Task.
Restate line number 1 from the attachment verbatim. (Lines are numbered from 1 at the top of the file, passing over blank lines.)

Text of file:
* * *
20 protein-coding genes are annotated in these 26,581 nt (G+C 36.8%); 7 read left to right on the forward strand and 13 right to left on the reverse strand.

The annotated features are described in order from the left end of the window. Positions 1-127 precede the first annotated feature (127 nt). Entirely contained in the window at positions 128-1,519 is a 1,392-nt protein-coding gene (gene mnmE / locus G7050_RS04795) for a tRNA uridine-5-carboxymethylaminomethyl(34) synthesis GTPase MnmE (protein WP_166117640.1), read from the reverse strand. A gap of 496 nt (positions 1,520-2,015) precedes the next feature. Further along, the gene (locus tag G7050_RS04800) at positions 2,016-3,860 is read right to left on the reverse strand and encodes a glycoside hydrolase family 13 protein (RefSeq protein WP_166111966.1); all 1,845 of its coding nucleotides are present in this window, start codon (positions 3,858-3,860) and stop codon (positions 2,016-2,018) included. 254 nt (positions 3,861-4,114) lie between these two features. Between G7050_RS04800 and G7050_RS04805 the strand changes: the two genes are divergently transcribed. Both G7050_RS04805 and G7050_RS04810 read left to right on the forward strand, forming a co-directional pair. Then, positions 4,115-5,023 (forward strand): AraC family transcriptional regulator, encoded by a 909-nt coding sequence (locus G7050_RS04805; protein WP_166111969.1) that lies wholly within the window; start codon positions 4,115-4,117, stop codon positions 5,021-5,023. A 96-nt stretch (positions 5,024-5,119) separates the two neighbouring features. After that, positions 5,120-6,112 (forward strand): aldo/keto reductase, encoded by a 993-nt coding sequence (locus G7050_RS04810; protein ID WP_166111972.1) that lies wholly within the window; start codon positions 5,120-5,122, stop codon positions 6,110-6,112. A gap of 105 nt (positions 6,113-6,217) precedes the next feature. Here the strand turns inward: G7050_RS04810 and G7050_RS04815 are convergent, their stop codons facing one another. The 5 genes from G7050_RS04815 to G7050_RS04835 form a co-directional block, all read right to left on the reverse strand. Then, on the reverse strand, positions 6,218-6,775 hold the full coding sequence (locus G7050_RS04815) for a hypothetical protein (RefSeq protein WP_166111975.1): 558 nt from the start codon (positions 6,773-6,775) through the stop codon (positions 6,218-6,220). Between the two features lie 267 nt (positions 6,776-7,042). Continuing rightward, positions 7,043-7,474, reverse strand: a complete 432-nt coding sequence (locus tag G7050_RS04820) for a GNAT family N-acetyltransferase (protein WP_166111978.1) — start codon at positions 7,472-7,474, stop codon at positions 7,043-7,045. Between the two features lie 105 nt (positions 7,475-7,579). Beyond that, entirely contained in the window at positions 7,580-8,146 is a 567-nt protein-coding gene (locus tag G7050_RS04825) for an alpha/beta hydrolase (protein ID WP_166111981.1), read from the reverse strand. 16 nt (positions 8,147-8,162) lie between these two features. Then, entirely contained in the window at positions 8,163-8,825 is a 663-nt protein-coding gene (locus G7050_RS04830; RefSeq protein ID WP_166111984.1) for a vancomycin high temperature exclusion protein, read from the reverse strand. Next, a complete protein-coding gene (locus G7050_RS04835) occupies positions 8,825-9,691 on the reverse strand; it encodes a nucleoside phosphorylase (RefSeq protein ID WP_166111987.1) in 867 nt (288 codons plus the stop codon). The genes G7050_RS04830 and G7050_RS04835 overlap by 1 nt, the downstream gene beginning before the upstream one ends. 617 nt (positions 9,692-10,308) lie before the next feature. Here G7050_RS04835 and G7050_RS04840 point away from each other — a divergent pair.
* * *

20 protein-coding genes are annotated in these 26,581 nt (G+C 36.8%); 7 read left to right on the forward strand and 13 right to left on the reverse strand.